Incidence rates and treatment of neuropathic pain conditions in the general population

Jeanne Dieleman, J Kerklaan, FJPM Huygen, PAD Bouma, MCJM Sturkenboom

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Incidence rate estimates of neuropathic pain are scanty and mostly address single types whereas the scope of the disease is wide. We aimed to calculate the incidence rates of neuropathic pain conditions in the Dutch general population and to assess treatment strategies in primary care. The study population included persons registered for at least one year in the Integrated Primary Care Information (IPCI) database between 1996 and 2003. Neuropathic pain was ascertained and classified by systematic review of computerized longitudinal medical records. Incidence rates (IR) were calculated, and the treatment for pain was compared to age and gender matched controls. Among 362,693 persons contributing 1, 116,215 person years (PY), we identified 9135 new cases of neuropathic pain (IR: 8.2/1000 PY, 95%CI: 8.0-8.4). Mononeuropathy and carpal tunnel syndrome were the most frequent types with 4.3 and 2.3 cases/1000 PY followed by diabetic peripheral neuropathy and post-herpetic neuralgia at 0.72 and 0.42/1000 PY. Neuropathic pain was 63% more common in women than in men and peaked between the ages 70 and 79. More than 50% of cases received pain medication within 6 months after diagnosis, mostly consisting of NSAIDs or aspirin. Anticonvulsants and tricyclic antidepressants were only used by 4.8 and 4.7% of cases. Neuropathic pain is a rather frequent condition with an annual incidence of almost 1% of the general population and affecting women and middle-aged persons more often. The treatment mostly consisted of regular analgesics suggesting that pharmacological treatment of neuropathic pain is suboptimal. (C) 2008 International Association for the Study of Pain. Published by Elsevier B.V. All rights reserved.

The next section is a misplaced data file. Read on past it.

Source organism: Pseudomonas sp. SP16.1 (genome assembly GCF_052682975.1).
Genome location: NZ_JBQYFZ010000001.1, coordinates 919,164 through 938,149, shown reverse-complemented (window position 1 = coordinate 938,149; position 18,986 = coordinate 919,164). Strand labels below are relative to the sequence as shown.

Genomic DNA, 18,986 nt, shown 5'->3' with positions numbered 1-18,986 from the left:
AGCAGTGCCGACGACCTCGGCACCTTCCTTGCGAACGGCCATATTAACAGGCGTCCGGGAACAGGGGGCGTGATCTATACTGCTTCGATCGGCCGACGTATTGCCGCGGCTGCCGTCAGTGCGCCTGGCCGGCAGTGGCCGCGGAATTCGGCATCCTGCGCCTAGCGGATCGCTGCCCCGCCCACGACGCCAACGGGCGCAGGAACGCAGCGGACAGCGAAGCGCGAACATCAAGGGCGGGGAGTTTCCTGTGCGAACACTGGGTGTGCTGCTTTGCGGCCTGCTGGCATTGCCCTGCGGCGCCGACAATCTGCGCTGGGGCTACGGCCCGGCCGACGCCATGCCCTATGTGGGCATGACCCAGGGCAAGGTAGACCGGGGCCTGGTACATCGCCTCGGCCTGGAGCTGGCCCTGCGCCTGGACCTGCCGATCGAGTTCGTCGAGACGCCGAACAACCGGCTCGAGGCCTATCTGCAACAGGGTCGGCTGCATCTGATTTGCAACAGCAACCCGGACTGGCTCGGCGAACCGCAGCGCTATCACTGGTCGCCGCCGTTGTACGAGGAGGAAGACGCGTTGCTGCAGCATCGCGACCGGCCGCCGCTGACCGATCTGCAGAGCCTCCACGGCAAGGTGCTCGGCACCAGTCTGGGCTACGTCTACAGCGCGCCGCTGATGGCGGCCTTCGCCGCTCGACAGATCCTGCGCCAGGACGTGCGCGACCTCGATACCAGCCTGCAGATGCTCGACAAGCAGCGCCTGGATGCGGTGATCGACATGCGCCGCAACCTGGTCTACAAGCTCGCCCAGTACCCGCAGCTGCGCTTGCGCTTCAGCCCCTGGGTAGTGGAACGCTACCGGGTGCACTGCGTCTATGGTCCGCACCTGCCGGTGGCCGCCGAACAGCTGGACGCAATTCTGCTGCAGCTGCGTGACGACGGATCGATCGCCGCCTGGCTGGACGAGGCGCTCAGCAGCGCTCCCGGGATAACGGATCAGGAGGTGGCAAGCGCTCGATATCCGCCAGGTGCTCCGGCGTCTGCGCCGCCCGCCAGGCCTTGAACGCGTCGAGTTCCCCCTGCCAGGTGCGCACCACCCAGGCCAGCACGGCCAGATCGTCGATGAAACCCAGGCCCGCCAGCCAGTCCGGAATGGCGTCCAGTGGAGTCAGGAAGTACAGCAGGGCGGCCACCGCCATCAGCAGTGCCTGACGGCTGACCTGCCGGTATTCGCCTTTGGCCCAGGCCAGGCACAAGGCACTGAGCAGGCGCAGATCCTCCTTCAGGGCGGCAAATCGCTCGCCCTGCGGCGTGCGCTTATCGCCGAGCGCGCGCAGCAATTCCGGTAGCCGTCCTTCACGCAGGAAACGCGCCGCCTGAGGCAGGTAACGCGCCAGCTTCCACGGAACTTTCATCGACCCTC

Original languageUndefined/Unknown
Pages (from-to)681-688
Number of pages8
Issue number3
Publication statusPublished - 2008

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